Fingerlings distributed among Sunderbans fishermen to keep them away from tiger habitat
Chief Wildlife Warden V K Yadav told PTI, hundreds of fingerlings were given to villagers in remote areas for raising fish in local ponds so that they do not negotiate the creeks crisscrossing the forest and fall prey to tigers. It takes about 7 to 10 days for the spawn to grow upto fry stage.
The West Bengal Forest Department on Monday distributed fingerlings among villagers in Sunderbans in South 24 Parganas district to dissuade locals from venturing into creeks, adjacent to core forest area, to catch shrimps, crabs and collect firewood. Chief Wildlife Warden V K Yadav told PTI, hundreds of fingerlings were given to villagers in remote areas for raising fish in local ponds so that they do not negotiate the creeks crisscrossing the forest and fall prey to tigers.
It takes about 7 to 10 days for the spawn to grow upto fry stage. As soon as the fry grow up to 10-15 cm size or roughly equal to the size of a finger it is known as fingerling. Fingerling is the proper size for stocking in table fish production ponds. "We are organising such programmes in collaboration with World Wildlife Fund (WWF). We will cover 26 joint forest management committees (JFMC) who will dig 20 ponds in each village," Yadav said.
Mostly Rohu fingerlings will be grown by a group of villagers, associated with a particular pond, and sold in markets. Fishermen were also provided with small ovens fitted with LPG cyclinders to stop them from collecting firewood from the reserve forest.
As options are limited in the Sunderbans - the world's largest mangrove forest intersected by rivulets and creeks - fishermen often anchor their boats on the banks and enter the jungle to collect wood. Many of them are mauled to death by tigers. As many as 100 LPG-run ovens were supplied to the fishermen and another 500 would be covered under the scheme in the coming days, he said.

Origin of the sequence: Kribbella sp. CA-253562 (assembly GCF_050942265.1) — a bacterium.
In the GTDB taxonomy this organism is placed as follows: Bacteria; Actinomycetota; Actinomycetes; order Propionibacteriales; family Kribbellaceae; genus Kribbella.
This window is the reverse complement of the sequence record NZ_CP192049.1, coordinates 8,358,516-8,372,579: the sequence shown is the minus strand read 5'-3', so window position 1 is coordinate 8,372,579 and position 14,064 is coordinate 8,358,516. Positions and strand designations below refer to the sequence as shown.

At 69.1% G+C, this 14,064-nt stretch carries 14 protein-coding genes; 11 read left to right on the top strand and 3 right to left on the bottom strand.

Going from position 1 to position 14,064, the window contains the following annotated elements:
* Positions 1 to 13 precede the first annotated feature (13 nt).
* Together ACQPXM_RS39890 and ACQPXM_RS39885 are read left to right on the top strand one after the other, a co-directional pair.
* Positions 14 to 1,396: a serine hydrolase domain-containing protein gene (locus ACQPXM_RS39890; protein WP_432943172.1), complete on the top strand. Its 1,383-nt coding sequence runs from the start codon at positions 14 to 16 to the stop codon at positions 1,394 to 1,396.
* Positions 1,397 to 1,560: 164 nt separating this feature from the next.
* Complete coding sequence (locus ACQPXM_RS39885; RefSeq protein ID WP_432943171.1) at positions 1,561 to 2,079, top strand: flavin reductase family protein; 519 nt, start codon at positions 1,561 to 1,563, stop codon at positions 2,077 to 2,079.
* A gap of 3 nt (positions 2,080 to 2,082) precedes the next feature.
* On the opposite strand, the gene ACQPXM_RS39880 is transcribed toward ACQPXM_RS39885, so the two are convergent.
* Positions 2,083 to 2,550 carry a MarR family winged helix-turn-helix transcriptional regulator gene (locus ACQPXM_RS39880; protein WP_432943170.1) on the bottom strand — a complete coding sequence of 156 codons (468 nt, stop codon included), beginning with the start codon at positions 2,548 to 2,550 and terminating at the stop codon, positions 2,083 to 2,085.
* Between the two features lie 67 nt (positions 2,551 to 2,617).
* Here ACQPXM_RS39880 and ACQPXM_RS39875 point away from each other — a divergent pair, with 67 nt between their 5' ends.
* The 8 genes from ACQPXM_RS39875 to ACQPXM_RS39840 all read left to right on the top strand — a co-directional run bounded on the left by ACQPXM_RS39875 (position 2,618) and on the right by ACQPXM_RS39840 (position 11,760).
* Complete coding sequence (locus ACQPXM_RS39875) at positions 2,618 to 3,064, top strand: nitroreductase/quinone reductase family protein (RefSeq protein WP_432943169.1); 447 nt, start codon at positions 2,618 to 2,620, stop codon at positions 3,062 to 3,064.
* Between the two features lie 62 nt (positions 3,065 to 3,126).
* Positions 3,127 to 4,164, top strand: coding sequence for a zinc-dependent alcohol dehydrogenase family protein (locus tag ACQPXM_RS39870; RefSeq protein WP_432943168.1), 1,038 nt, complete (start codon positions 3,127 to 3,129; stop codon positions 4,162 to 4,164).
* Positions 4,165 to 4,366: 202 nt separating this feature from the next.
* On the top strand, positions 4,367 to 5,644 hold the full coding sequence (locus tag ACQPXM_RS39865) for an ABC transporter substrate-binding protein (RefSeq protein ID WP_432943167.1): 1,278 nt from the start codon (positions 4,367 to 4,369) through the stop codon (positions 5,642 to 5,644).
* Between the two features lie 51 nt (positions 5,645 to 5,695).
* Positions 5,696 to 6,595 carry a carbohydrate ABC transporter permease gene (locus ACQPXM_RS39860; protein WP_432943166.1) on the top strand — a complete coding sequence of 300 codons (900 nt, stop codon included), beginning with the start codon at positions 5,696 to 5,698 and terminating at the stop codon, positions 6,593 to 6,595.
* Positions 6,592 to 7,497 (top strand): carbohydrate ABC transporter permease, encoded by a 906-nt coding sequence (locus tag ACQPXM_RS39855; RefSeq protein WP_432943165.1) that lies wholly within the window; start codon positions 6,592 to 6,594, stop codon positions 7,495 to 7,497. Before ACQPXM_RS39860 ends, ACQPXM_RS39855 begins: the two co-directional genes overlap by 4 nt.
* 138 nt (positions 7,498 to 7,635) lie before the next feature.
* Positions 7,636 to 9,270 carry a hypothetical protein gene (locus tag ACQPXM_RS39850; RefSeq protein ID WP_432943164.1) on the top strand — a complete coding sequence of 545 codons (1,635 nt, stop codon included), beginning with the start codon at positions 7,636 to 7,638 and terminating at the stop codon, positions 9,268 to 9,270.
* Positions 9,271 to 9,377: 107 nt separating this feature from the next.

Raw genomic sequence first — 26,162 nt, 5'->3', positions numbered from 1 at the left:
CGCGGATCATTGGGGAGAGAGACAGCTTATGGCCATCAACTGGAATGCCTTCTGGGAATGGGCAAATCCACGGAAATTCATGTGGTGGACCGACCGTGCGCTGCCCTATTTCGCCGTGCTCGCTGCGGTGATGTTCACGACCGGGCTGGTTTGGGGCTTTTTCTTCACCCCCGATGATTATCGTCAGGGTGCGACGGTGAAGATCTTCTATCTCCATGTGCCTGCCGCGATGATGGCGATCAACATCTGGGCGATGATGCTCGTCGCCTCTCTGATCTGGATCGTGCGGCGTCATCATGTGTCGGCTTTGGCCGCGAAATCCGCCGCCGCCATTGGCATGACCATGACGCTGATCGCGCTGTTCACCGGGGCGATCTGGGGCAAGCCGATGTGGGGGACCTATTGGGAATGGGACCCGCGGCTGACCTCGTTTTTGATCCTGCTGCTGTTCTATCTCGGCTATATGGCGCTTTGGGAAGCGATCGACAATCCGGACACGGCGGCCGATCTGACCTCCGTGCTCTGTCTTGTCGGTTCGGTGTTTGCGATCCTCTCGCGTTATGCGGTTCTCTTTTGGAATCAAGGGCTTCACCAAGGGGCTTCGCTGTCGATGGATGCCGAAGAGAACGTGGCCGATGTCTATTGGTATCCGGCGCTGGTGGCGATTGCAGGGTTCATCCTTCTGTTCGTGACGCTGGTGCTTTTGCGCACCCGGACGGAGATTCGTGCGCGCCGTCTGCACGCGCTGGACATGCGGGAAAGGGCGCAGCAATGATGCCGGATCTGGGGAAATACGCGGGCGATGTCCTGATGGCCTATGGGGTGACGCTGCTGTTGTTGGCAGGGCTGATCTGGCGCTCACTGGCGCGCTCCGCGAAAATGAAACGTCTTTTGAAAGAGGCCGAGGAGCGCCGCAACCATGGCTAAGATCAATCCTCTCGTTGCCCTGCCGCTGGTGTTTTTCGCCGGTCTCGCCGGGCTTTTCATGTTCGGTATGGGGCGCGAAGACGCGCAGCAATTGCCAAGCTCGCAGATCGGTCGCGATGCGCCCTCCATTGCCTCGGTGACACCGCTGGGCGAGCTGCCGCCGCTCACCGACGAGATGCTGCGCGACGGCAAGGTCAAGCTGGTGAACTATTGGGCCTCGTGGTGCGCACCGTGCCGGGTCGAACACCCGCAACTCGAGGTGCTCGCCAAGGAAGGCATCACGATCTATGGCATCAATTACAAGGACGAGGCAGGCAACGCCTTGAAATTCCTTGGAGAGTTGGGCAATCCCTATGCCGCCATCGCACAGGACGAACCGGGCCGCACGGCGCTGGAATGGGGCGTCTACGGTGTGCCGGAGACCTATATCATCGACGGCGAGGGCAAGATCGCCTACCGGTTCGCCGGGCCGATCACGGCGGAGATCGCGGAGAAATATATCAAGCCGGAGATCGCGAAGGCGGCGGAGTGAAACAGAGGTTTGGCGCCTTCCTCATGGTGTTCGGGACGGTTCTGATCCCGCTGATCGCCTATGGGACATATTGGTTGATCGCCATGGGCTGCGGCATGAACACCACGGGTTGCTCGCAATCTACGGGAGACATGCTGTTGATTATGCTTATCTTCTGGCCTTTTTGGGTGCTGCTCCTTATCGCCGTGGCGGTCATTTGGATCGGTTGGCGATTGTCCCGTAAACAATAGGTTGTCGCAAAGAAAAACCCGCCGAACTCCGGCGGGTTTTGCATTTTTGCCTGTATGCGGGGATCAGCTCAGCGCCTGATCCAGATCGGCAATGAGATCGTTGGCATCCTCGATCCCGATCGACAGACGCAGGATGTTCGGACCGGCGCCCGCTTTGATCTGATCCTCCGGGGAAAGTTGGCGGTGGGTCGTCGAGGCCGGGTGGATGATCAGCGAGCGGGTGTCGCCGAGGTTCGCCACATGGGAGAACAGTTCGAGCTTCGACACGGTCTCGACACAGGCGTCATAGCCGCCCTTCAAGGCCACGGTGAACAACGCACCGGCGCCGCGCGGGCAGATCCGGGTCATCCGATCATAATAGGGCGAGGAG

State Forest Minister Rajib Banerjee, who was present at a programme at Kumirmari village, said that the government wanted to ensure zero casualty in tiger attacks by providing means of livelihood so that fishermen need not go to forests. The Forest Department has already planted over 2 crore mangrove saplings in Sunderbans, while another 3 crore will be done within December this year, he said.
"As wished by Chief Minister Mamata Banerjee we need to offset the damage due to cyclone Amphan as the mangrove cover plays an important role in saving the Sunderbans delta, a Unesco World Heritage site, and south Bengal from the fury of cyclones," he later told reporters. Mangroves are salt-tolerant trees, especially of the family Rhizophoraceae, forming dense thickets along tidal shores and have well-developed aerial roots.
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